Saturday, March 6, 2010

"What Will Fall and Winter Bring" revisited

Back in August, I posted a comment based on a little research I did into the effects (if any) of an extremely cool summer (find the post HERE). July 2009 gave us some very below-average temps, and although there were no complaints to be heard, I was curious how the fall and winter would play out. Now that the books are filled in, I'd like to revisit that post and see how our data compared with the previous 9 coldest July's.

 

 Fall temperatures didn't impress me either way.  If we deviated, it wasn't by too much.  The maximum deviation were by 3.1° or 3.2° during these years.  This year's fall was no different, only slightly cooler than normal.

Winter temperatures offer the same in the way of deviations.  The average of all ten of these years came out to 31.9°, where the normal was 32.0°.  This winter's deviation was -3.7°.  Below average has been very common for the past 6 months.  I wonder if El Nino has something to do with that.

Precipitation is the hot topic for fall and winter.  For fall precip, this year and 1905 were quite the outliers with a surplus of +10.05" and +9.61", respectively.  Abundant gulf moisture in October was the ticket this year, with 12.49" falling in just one month!

Winter precipitation is a much more telling story.  Look at all the black in that column.  Surplus precipitation seems very likely, with only one year shorting us a mere -0.19".  We followed suit this year with a surplus of +3.08".

Snowfall amounts during these ten sample years are below average.  The mean snowfall amounts for these years is 2.4" below average.  This year, even with an abundance of days with measurable snow, we still fell short (barring any late-season snowstorms of course).  We ended up behind by 1.8" with a total of 18.6".

So how does our friend El Nino play into this?  Not sure...but this is the only year (2009) on the data table above that occurs during an official El Nino event.  Two years on the table (1950, and 1971) occur one year before a major El Nino event.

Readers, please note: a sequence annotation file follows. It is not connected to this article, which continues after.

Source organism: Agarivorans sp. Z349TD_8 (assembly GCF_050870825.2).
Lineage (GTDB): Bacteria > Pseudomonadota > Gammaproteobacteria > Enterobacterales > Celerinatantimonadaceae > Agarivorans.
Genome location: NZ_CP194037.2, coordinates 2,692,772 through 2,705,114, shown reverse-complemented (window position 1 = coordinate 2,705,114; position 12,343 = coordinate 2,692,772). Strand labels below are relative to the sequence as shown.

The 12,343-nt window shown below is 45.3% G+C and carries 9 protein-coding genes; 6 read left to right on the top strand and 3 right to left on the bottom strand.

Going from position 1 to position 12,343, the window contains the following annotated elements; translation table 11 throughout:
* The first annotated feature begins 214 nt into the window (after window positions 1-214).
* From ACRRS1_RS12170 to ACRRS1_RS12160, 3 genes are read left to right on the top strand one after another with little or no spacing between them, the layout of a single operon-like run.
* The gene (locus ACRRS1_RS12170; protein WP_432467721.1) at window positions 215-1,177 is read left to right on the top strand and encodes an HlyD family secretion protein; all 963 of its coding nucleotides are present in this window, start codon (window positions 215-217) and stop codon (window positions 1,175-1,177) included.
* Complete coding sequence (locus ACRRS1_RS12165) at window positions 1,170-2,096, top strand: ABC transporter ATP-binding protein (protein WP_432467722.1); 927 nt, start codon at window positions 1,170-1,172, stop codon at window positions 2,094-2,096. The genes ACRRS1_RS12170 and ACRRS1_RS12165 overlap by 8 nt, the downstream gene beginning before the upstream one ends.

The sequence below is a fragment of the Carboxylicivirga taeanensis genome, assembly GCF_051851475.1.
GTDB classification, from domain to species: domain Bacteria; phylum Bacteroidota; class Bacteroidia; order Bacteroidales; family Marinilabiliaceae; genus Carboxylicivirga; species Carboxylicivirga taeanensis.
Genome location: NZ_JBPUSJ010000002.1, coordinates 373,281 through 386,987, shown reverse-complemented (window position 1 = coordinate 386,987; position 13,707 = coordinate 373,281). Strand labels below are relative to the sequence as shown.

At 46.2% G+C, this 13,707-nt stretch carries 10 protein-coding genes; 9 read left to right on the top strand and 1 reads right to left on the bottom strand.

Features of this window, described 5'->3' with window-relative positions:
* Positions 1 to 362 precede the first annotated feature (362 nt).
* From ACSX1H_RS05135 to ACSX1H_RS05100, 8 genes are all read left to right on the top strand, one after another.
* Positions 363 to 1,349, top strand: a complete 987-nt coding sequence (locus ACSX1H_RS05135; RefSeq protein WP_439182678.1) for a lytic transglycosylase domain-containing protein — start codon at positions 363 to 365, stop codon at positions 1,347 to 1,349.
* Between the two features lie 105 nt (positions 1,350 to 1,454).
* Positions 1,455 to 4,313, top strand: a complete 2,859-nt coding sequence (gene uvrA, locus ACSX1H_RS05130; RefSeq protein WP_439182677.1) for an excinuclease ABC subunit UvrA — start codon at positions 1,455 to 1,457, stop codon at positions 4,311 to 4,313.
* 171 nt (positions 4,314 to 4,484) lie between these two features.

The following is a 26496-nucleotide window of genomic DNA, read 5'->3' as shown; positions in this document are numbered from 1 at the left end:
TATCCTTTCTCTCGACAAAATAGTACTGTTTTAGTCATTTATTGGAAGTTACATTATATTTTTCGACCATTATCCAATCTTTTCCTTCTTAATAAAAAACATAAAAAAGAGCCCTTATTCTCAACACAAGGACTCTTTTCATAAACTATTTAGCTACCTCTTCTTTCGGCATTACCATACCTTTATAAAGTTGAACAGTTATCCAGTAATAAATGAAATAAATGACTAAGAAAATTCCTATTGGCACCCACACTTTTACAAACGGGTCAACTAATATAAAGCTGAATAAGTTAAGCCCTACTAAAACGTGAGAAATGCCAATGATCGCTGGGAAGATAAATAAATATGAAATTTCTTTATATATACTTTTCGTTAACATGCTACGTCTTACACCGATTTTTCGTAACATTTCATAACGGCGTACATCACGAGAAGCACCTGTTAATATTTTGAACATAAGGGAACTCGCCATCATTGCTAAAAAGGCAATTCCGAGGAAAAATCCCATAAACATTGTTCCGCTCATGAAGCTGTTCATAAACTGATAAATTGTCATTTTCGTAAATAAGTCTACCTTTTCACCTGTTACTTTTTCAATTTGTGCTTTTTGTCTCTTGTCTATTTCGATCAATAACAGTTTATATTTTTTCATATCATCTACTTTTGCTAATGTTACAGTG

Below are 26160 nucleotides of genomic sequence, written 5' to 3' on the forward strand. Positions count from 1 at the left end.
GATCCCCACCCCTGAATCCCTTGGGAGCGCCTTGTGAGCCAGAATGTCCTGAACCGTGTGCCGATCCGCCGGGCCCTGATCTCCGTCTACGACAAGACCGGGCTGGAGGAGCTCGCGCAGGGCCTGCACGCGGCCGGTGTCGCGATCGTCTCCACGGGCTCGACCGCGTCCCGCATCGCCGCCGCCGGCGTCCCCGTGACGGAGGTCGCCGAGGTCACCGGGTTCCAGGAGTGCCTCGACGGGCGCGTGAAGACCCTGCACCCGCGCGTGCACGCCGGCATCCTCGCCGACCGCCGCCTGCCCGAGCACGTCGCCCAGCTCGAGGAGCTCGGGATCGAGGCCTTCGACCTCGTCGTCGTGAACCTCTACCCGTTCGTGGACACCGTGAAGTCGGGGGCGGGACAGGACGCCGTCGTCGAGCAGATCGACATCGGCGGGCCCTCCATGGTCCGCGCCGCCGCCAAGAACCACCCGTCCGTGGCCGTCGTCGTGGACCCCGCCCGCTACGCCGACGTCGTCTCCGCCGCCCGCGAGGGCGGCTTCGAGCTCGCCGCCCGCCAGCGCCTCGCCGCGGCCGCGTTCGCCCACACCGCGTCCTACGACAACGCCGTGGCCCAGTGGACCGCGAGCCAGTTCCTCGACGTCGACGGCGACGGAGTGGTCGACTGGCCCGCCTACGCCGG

5 comments:

OSNW3 said...

Wxwatcher, sweet synopsis! I think an El Nino like pattern must've caused the small deviations in temperature from Summer through Winter, even if it wasn't a true El Nino season. Some sort of persistent pattern that kept things withing a small deadband... ???

Is El Nino expected to be around next season?

Also, I can't remember, where does you Oct '09 precip rank for all time?

WxWatcher said...

From what little reading I've done, I think El Nino will make his exit this spring.

October 2009 was #2 all-time wettest Octobers.

#1: 13.44" (1941)
#2: 12.49" (2009)
#3: 8.99" (1969)

The all-time wettest month for the Columbia area was June 1928: 14.86"

Ami Jo said...

So what does all of this mean for spring? We are expected to get quite a bit of rain this week. Is that going to be the norm? Do you think we will ever dry out?????? I'll probably stick my foot in my mouth for that comment come August! LOL

Ami Jo said...

BTW, did you update my email address? I got the notification of your updated blog in my yahoo box.

WxWatcher said...

Ami Jo, the Climate Prediction Center is showing equal chances of normal precip and temperatures for the period of March - May, so take that for what it's worth. Personally, I think the onslaught of wet months may run out quickly this year. (No data to confirm that, just a gut feeling...and the law of averages.)

I'm hoping we don't get that much rain this week. I need to get the garden tilled soon!

Forgot to change your e-mail, sorry! :o)